Video claims “just a single question” is all it takes to catch an unfaithful boyfriend or girlfriend in a lie, but it may have other consequences.
At times, Japan may feel like a country of limitless romance. It’s a country where there’s a wedding chapel offering a Final Fantasy ceremony, and even a luckless Internet writer can find love in the most unorthodox way.
And yet, just like in any country where two people can fall in love, sometimes one of those people decides they’d like to get a little loving on the side, as surveys have shown. So with the possibility of infidelity being part of playing the game of love in Japan, a recent video from Japanese Twitter user @xOTSK has been getting attention, because he claims to know a way to find out if your partner has been cheating on you “with just a single question” (though it actually ends up being two questions).
嘘の見抜き方 これ見たあとに何人かに試したらまじで言えなくなってた🤔💭 騙されたと思って1回見てみてほしい。 浮気とかこれ1発でバレるぞ…… https://t.co/NH98G2fJ6p
乙坂 (@xOTSK) January 08, 2019
Technically, it’s a technique to see if someone is lying, but he says it’s especially useful in tripping up cheaters who’re trying to feed you a feast of falsehoods. “Try this out when you’re thinking ‘I think my lover cheated on me yesterday,’” he says, before going into the method’s specifics:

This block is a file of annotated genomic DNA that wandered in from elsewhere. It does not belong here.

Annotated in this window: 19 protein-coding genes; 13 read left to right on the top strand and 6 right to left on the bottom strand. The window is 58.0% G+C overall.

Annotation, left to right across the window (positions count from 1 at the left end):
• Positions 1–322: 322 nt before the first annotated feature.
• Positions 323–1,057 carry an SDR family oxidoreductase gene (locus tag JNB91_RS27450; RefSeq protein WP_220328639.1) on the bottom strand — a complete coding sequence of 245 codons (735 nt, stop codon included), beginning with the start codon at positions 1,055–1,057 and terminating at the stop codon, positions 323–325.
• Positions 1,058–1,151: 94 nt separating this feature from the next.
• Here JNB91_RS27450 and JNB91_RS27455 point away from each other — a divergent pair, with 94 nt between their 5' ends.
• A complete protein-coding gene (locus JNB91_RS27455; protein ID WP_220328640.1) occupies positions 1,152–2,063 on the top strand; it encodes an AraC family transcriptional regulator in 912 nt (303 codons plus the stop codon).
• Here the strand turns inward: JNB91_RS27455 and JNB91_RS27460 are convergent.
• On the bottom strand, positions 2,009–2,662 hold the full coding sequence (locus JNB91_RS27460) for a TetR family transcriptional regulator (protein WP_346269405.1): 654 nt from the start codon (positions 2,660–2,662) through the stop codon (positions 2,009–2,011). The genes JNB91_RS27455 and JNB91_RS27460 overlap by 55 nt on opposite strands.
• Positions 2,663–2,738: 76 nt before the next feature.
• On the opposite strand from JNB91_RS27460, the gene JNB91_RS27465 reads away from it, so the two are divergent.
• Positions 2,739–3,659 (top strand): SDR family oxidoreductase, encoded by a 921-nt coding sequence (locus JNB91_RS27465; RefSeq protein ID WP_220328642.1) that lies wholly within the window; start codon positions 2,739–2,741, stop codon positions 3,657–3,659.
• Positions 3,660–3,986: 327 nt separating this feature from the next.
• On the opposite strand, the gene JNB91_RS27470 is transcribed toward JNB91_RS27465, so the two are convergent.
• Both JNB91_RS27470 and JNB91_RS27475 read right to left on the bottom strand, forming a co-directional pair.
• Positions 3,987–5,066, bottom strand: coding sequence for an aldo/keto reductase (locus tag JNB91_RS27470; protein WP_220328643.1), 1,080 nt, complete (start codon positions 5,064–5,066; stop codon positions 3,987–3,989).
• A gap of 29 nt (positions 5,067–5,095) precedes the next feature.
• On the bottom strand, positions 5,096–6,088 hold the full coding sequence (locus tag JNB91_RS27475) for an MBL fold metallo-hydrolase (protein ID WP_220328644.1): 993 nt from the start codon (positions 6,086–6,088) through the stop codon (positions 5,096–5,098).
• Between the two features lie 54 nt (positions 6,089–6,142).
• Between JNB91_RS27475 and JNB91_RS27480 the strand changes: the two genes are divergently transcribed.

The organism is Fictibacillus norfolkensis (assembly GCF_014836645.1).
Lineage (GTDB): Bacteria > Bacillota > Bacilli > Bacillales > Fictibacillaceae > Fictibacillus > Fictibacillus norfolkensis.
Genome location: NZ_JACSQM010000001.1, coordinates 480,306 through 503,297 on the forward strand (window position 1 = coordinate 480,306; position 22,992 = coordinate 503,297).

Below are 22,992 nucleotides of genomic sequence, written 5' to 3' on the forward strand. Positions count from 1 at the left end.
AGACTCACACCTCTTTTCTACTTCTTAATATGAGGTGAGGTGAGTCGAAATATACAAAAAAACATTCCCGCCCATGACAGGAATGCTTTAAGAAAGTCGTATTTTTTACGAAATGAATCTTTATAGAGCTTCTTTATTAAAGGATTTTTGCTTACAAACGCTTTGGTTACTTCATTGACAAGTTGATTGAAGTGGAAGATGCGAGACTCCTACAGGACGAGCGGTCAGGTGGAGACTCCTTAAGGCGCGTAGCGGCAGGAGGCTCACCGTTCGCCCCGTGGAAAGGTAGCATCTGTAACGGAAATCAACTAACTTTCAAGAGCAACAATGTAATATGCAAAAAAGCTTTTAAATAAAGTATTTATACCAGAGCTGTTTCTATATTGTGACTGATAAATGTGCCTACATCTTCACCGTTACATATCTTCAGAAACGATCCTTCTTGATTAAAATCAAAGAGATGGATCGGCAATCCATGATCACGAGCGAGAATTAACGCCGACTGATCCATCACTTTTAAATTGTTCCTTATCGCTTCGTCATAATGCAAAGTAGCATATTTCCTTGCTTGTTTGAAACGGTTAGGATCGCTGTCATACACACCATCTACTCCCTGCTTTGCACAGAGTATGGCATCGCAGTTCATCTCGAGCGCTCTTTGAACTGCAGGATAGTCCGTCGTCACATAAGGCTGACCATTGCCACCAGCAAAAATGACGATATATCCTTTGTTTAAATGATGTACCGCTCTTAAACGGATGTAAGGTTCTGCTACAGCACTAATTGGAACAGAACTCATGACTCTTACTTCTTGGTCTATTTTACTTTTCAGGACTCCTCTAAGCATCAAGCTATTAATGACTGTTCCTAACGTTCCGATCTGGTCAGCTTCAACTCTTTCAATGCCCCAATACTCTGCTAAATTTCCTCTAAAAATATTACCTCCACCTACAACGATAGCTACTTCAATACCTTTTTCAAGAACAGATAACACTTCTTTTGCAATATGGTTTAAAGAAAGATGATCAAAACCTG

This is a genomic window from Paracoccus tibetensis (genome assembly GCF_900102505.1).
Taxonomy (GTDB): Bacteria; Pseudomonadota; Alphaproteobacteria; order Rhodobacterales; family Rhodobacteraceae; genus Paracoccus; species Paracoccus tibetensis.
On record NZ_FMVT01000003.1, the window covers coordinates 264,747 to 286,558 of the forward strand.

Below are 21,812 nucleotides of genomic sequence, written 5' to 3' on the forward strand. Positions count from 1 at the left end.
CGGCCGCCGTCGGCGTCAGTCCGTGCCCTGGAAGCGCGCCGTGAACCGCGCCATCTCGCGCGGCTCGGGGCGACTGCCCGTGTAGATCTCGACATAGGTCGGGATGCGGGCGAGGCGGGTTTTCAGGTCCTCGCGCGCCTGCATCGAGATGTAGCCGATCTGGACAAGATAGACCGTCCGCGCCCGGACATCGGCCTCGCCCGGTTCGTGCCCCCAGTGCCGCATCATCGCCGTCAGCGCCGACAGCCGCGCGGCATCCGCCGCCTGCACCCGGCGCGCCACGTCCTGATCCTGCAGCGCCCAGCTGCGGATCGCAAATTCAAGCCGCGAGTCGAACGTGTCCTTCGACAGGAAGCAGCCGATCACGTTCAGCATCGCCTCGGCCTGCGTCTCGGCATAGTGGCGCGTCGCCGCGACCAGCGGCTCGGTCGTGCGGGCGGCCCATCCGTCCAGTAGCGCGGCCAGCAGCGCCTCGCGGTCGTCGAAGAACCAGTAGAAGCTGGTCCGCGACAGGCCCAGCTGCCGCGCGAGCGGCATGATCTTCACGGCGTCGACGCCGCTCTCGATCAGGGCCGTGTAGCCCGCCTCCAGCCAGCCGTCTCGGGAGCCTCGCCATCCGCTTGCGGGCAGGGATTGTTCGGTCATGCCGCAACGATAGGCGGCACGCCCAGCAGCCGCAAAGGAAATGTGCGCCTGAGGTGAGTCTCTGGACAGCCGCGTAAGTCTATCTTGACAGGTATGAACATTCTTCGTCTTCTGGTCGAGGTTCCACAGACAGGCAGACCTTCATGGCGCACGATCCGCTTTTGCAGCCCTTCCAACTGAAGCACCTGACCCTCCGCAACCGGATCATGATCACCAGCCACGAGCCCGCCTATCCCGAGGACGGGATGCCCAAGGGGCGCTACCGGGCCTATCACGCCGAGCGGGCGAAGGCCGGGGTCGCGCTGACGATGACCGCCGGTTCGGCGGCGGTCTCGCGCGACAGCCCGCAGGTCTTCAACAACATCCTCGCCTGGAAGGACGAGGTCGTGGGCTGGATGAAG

“First, ask ‘What did you do yesterday?’ Have them tell you the specifics. ‘What did you eat for breakfast?’ ‘How did you get to where you went?’ ‘Who did you see?’ ‘What did you talk about?’
They might answer something like ‘I had toast for breakfast, then I walked to the station and met up with so-and-so. We took the train to Shibuya and sang karaoke, then we went shopping at the 109 department store and ate dinner at a casual restaurant, and then I went home.’ And that’s the moment when you can expose their lies! There’s a single, all-powerful question you hit them with then.”
So what’s @xOTSK’s sure-fire lie-detector question?
“Ask them, ‘OK, now can you say all that in reverse?’”
@xOTSK’s logic is that when people lie, they’re making things up, and when they have to lie repeatedly in succession, they start using all of their mental capacity thinking of the next lie. That plays havoc with their short-term memory regarding the lies they’ve already said, and so when they suddenly have to shift into reverse and repeat their made-up story from end to beginning, they can’t remember, or to put it more accurately,